The Practical:

  • Research thoroughly before you choose a pet. Pet ownership requires commitment, both in time, finances, and in love. Make sure you have it all to give.
  • Dogs are not puppy factories. One well planned litter is enough unless you are a professional breeder and ONLY if you know you can provide good, forever homes for the puppies.
  • Chow Chows are more than beautiful balls of fur. Chessie became tentative with visitors as she aged. Even though she had been well socialized as a puppy, she became territorial and unpredictable. An unpredictable dog is a liability. If you aren't willing to control your dog, you should not own one. As Chessie became more unpredictable, she was held on a lead when guests were in my home.
  • Owning a Chow Chow requires a commitment to grooming. They have a short, thick undercoat that can become matted if not combed frequently. Matting can become a problem for sanitation, a harbor for pests, and if not managed, can cause skin problems. If you're not willing to groom often, choose a short hair breed.

The Most Important Lessons:

  • We will most likely outlive our pets. Understand when you bring one home that you will one day say goodbye and make the best of every day you have with them.
  • We are kinder to animals than we are to humans. When an animal is sick and cannot recover, we have a painless process of euthanasia for ending their life. When humans are terminally ill, we force them to linger in hospitals, nursing homes, or hospice care while managing their pain but robbing them of their dignity.
  • There is little in life more profound that the total trust given to us from our pets and our children who ask nothing more of us than our love, food, and, that we keep them safe.
  • To give love unconditionally is a risk we take, knowing that it will end one day and that we will someday say goodbye. But, to choose not to love out of fear of those things is the most sad and lonely place of all. Give all you have and it will be returned to you twofold!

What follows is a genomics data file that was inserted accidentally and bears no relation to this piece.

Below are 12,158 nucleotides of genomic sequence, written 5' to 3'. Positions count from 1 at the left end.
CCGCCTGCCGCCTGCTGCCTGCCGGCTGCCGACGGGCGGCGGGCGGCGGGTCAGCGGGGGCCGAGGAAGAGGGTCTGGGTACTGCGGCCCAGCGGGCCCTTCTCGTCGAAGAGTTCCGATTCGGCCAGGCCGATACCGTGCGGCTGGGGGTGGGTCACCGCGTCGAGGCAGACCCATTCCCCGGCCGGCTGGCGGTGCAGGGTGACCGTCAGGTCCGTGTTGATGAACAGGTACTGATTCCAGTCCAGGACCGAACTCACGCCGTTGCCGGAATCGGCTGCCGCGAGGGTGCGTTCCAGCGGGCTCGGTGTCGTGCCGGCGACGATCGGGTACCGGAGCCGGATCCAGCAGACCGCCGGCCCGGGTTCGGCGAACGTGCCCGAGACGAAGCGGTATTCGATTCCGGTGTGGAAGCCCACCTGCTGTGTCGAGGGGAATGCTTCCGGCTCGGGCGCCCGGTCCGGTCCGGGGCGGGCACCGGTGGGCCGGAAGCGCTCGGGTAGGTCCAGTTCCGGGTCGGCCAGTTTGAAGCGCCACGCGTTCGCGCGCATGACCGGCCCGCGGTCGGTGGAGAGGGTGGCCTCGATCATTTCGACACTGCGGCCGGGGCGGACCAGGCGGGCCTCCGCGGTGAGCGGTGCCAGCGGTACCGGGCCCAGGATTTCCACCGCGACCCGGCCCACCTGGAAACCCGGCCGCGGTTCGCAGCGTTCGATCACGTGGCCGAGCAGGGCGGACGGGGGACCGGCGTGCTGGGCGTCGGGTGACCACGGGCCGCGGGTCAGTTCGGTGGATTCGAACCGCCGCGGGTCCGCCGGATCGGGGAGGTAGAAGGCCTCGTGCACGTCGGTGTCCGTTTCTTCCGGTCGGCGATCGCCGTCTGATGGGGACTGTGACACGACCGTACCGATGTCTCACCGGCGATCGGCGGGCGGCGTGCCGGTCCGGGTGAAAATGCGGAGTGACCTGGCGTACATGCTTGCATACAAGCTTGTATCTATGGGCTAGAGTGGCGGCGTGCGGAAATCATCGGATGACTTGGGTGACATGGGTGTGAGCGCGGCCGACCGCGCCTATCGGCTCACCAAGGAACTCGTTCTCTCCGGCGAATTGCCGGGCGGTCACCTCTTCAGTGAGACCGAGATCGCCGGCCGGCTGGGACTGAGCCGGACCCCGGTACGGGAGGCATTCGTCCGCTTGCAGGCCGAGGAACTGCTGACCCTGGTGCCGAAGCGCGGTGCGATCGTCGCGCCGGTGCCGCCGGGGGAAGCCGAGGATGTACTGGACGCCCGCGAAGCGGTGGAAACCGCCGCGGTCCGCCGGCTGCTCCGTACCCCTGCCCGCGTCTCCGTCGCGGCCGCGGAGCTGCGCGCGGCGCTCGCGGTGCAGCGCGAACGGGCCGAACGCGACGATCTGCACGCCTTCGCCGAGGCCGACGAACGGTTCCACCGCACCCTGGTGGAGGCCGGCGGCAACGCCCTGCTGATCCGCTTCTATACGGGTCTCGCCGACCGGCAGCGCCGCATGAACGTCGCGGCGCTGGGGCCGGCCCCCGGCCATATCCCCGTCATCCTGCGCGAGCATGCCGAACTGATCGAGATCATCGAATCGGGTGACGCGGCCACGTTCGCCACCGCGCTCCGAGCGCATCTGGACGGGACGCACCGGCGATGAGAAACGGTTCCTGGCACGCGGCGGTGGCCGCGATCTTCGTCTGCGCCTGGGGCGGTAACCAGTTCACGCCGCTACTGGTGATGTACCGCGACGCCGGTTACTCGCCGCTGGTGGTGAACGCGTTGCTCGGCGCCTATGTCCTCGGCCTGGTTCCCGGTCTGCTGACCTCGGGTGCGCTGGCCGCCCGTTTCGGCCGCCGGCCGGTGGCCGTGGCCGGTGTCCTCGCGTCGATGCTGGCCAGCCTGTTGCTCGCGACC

© 2012 Linda Crist


Submit a Comment
  • lrc7815 profile imageAUTHOR

    Linda Crist 

    5 years ago from Central Virginia

    Hello RunAbstract! You have paid me one of the highest compliments I have ever received. Thank you so much. I am such an amateur writer but my goal is to write as if I were telling you a story face-to-face. I am really touched by your comment and feel that mere words cannot adequately express my sincere gratitude for your visit today.

  • RunAbstract profile image


    5 years ago from USA

    Such an amazing Hub about true love. The joys and the sorrows. Thank you so much for sharing this beautiful (and sorrowful) part of your life with all of us!

    Your writing is SO GOOD. Beyond the subject, the structure was perfect in my opinion. The pictures were wonderful!

    I felt like you were confiding in me as I read along.

  • lrc7815 profile imageAUTHOR

    Linda Crist 

    6 years ago from Central Virginia

    Paula, She adored you so it is fitting that you found the story and have joined us here. Now, start writing girl because I know you've got the gift.

  • profile image


    6 years ago

    Linda, a beautiful story about a wonderful family member. You brought Chessie back to life for me with your words and pics.

  • lrc7815 profile imageAUTHOR

    Linda Crist 

    6 years ago from Central Virginia

    Deb, I'm sorry for making you cry. But thank you. I adored this do, obviously.

  • DeborahNeyens profile image

    Deborah Neyens 

    6 years ago from Iowa

    What a touching story, Linda. She was a beautiful dog. And now you've made me cry. : )

  • bravewarrior profile image

    Shauna L Bowling 

    6 years ago from Central Florida

    Linda, you are so right. We need to learn from nature and stop twisting the natural born ways of life!

  • lrc7815 profile imageAUTHOR

    Linda Crist 

    6 years ago from Central Virginia